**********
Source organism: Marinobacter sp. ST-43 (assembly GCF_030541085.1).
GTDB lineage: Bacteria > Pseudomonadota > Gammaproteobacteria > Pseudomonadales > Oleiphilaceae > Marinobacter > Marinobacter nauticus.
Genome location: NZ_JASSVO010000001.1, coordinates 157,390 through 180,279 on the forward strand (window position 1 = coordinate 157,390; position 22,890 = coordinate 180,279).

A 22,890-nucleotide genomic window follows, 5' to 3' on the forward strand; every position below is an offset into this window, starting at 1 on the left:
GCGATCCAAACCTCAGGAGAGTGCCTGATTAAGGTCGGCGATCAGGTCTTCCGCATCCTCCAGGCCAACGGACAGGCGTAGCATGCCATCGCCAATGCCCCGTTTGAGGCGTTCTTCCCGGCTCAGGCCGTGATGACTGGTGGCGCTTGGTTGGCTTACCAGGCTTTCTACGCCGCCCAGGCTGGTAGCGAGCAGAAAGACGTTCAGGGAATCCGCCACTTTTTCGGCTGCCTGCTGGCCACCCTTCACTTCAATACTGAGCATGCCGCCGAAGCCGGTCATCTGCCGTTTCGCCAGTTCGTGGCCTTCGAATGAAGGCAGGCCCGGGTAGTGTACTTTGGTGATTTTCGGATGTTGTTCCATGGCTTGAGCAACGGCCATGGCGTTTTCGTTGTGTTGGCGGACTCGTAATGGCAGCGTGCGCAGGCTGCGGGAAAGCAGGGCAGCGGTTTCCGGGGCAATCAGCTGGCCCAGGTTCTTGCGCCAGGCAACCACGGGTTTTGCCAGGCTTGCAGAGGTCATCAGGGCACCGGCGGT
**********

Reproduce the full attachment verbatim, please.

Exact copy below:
Source organism: Marinobacter sp. ST-43 (assembly GCF_030541085.1).
GTDB lineage: Bacteria > Pseudomonadota > Gammaproteobacteria > Pseudomonadales > Oleiphilaceae > Marinobacter > Marinobacter nauticus.
Genome location: NZ_JASSVO010000001.1, coordinates 157,390 through 180,279 on the forward strand (window position 1 = coordinate 157,390; position 22,890 = coordinate 180,279).

A 22,890-nucleotide genomic window follows, 5' to 3' on the forward strand; every position below is an offset into this window, starting at 1 on the left:
GCGATCCAAACCTCAGGAGAGTGCCTGATTAAGGTCGGCGATCAGGTCTTCCGCATCCTCCAGGCCAACGGACAGGCGTAGCATGCCATCGCCAATGCCCCGTTTGAGGCGTTCTTCCCGGCTCAGGCCGTGATGACTGGTGGCGCTTGGTTGGCTTACCAGGCTTTCTACGCCGCCCAGGCTGGTAGCGAGCAGAAAGACGTTCAGGGAATCCGCCACTTTTTCGGCTGCCTGCTGGCCACCCTTCACTTCAATACTGAGCATGCCGCCGAAGCCGGTCATCTGCCGTTTCGCCAGTTCGTGGCCTTCGAATGAAGGCAGGCCCGGGTAGTGTACTTTGGTGATTTTCGGATGTTGTTCCATGGCTTGAGCAACGGCCATGGCGTTTTCGTTGTGTTGGCGGACTCGTAATGGCAGCGTGCGCAGGCTGCGGGAAAGCAGGGCAGCGGTTTCCGGGGCAATCAGCTGGCCCAGGTTCTTGCGCCAGGCAACCACGGGTTTTGCCAGGCTTGCAGAGGTCATCAGGGCACCGGCGGT